Thursday, October 30, 2014

I Invented 'Operation' And All I Got Is This Lousy T-Shirt

What? No oral surgery option?
When John Spinello was a student of industrial design, he invented this game that involved some skill, a steady hand, and enough electronics to make some noise and light up a small bulb.

It was the early 1960s and games were a lot more simple, as were the abilities to amuse the younger set.

Mr. Spinello sold the rights to the game for $500 and went on with his life. He was a creative type and wasn't thinking in terms of marketing or potential sales. He got on with his life, while the man who bought the game for next to nothing sold it on to toymaker Milton Bradley Co., and earned a very tidy return on his investment.

Mr. Spinello kept the bragging rights, but he is not the bragging type. Few people knew that he had invented Operation, a game that is still popular, and still making money for the game's owner. As for the inventor, he took a severe hit in the recent economic downturn and ended up declaring bankruptcy, even as the Operation game kept right on amusing children, even in our more sophisticated times. Every now and then you need some silliness, like a plastic pencil representing writer's block or a little butterfly to be removed from a patient's stomach. And the desire to not sound the buzzer has not diminished, either. Fifty years on, and people are still a little competitive in that way.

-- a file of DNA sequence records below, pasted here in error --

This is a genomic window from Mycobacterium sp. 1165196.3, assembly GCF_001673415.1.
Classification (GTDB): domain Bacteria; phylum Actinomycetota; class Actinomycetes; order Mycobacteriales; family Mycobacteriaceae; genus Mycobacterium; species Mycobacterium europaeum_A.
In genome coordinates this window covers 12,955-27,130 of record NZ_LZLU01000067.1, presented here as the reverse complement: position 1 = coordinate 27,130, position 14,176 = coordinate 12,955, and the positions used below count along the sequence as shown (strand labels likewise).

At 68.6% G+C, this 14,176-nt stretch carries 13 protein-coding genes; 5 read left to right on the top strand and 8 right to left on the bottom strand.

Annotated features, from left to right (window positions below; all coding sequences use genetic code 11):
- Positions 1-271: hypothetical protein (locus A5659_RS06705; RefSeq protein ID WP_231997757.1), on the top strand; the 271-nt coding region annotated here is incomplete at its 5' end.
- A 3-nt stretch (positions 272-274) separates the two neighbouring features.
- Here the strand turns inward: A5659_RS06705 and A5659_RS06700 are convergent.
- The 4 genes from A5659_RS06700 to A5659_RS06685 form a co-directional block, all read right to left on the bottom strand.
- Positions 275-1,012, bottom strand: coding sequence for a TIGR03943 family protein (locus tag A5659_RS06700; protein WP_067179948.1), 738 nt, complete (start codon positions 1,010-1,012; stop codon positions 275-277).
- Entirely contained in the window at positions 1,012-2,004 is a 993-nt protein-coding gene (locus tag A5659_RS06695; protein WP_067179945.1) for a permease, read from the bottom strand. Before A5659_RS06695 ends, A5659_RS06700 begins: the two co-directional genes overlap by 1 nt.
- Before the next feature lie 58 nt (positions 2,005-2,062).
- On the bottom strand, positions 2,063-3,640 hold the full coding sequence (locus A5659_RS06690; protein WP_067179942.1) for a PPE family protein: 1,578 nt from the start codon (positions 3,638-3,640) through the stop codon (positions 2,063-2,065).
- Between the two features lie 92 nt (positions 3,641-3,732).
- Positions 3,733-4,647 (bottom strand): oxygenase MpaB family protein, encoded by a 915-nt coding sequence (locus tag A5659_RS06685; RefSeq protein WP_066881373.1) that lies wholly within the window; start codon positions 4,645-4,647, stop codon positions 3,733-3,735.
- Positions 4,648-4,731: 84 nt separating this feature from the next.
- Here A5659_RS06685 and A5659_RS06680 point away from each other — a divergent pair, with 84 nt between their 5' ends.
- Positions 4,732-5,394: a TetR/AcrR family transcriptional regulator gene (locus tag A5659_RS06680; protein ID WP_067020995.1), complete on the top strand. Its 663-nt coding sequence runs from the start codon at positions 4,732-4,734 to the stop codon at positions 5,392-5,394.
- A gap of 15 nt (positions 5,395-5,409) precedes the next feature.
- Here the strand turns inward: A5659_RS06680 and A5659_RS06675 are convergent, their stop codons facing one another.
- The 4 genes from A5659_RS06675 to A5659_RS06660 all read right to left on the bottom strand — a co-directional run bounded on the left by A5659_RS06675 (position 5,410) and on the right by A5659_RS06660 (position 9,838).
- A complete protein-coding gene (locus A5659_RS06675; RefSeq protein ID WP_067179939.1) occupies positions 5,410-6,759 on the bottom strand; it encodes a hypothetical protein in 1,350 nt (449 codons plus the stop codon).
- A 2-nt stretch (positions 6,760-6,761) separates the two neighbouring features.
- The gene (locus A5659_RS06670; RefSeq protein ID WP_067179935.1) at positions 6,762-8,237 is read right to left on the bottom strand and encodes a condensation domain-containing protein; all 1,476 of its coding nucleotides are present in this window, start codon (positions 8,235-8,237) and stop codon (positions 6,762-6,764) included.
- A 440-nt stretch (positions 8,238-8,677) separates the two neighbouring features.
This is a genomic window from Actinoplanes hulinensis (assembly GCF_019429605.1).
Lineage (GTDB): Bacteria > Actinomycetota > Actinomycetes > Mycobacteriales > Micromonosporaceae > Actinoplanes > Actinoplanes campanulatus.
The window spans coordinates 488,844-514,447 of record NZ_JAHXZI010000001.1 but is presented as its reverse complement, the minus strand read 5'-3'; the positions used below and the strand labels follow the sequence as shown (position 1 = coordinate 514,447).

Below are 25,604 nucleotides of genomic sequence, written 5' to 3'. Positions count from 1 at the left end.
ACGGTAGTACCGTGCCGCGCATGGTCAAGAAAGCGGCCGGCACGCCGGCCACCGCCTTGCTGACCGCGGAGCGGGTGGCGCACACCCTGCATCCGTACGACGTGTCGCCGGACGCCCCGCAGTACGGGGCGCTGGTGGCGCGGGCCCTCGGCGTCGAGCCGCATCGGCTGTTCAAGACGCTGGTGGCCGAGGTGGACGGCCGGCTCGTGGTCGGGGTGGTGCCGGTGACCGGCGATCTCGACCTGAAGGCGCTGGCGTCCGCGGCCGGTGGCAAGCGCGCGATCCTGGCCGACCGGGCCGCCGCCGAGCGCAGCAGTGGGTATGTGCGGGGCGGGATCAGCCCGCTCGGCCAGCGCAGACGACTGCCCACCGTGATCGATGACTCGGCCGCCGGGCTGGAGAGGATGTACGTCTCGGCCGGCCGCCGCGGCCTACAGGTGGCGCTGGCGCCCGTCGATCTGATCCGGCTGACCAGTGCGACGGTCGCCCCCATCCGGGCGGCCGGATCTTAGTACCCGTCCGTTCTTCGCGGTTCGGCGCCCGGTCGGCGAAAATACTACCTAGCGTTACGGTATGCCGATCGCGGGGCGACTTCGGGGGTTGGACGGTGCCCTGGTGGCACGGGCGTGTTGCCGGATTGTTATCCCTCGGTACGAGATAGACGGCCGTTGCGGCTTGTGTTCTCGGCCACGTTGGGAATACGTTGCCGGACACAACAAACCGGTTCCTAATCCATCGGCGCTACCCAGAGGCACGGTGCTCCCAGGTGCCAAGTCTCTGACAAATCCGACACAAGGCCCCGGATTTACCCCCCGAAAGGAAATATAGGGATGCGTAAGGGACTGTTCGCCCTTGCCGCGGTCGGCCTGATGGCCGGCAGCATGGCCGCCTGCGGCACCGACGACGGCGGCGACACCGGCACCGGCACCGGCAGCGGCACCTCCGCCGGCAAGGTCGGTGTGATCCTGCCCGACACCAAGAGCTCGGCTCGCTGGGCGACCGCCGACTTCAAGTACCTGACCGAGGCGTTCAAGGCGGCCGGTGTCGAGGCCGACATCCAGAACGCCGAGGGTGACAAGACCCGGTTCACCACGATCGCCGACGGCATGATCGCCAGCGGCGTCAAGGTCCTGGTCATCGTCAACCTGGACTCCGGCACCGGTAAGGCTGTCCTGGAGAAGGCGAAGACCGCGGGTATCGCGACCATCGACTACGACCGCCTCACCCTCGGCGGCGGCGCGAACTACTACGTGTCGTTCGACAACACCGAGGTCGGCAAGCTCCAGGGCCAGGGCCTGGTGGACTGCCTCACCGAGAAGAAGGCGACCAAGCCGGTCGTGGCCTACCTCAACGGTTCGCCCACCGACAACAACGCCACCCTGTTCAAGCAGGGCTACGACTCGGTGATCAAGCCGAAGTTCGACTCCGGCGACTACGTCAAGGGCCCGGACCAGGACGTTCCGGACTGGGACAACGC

Now it is Mr. Spinello who needs an operation but he's broke. Word got out, and the response has been overwhelming for the unassuming Bloomingdale, IL, resident.

A couple of game inventors who knew of Mr. Spinello's contribution to the industry got wind of his financial distress and set up a crowd funding site to raise money for some much needed oral surgery. In a little over a week, they nearly hit their goal of $25,000 so Mr. Spinelli can get the dental implants he needs. Hasbro, which now owns the game rights, has offered to buy the original prototype from Mr. Spinello. What could be more perfect for the company's archives than the mock-up that started it all? It's a museum piece. And considering how much profit they've earned on the game, they should be able to make a respectable offer.

If all goes well, the inventor of a classic game will get the medical care he needs, and have enough left over to help him through a rough patch.

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